Tuesday, June 14, 2011

Free Will II

I previously discussed free will, focusing on the classic moral/public policy aspects of the debate and the motivations of those who argue either side.  I would like to add a comment concerning the motivations of those who take sides in the debate.  Specifically, the religious, who almost always take the side of free will.  (Though there are significant exceptions.  Groups who believe they are god's elect--having been chosen in some fashion.  Some Jewish people fit this category, and Calvinists definitely do.)

Recent studies have shown that there is a distinct link between a person's religiosity and his or her inability to deal with a lack of control over his or her life.  In other words, the more uncomfortable a person feels when not in control, the more likely that person is to be religious.  See, e.g., The Cult of Theoi: Sacrificing to the God of Uncertainty; A Basic Psychological Link Between Religion and Right Wing Politics; Forget Your Worries With Religious Zealotry; Fear of Terrorism Makes Pakistani Students Turn to Religion.

In a way, this isn't surprising.  This is just a longer version of the old religious adage that there are no atheists in foxholes.  This is something that we already know about them and they already know about themselves:  Fear of dangers they can't control makes them cling to the delusion that they have an invisible magic friend who can control those things for them.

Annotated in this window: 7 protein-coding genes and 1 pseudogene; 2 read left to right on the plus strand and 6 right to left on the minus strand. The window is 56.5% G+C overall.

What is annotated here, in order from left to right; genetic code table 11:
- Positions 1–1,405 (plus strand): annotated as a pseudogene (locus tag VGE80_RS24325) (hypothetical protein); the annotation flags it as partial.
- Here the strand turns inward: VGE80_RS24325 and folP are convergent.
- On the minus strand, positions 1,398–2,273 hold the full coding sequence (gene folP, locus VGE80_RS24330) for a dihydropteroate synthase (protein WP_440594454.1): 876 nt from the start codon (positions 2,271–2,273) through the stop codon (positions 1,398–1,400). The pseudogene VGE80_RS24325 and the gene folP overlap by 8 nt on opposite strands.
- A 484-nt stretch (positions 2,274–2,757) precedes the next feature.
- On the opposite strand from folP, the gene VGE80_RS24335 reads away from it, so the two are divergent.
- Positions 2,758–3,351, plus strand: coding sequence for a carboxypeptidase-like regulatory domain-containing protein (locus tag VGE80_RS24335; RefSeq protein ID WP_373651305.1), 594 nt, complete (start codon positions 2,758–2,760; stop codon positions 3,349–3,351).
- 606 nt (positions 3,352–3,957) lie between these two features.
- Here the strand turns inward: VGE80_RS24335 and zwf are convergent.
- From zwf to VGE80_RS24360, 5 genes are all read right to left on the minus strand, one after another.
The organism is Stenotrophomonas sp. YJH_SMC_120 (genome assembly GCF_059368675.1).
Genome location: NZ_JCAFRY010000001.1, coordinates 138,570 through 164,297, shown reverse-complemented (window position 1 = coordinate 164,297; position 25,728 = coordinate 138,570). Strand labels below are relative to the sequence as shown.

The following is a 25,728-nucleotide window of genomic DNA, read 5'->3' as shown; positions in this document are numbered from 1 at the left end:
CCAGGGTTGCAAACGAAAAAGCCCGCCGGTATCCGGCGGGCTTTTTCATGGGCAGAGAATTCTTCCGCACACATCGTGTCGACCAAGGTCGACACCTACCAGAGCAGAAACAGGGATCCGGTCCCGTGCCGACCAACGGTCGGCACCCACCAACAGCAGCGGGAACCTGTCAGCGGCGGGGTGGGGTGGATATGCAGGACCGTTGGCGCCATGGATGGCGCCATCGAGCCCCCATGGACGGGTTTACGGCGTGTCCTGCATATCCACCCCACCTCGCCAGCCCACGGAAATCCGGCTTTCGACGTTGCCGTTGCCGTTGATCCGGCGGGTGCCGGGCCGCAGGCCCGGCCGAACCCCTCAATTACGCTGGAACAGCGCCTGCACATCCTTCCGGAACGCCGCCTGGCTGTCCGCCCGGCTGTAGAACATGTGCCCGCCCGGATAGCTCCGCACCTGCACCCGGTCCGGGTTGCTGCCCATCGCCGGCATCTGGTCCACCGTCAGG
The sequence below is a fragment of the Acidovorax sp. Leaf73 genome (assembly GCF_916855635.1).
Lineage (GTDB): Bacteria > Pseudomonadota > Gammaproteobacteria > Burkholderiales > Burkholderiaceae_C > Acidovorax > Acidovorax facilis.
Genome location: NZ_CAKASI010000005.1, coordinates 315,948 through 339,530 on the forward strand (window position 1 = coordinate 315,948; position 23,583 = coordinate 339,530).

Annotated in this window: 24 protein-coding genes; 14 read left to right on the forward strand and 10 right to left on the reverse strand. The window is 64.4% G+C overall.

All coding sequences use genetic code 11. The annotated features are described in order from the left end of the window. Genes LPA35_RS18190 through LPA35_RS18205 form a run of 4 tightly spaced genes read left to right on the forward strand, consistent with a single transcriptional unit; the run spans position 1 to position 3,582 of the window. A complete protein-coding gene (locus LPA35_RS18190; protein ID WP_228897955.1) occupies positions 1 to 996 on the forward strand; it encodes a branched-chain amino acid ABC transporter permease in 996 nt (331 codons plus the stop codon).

The question in my mind is which type of religious person is more disturbed:  The one who believes in determinism and that he is therefore one of god's chosen elite, no matter what?  Or the person who is sure that his invisible magic friend will set aside the laws of the universe at his bidding?  I am inclined to think it is the former type, but I am not sure.

You will note, however, that both viewpoints cater to the egotism of those who believe in them--consistent with my contention that religion is based on the narcissism of believers.

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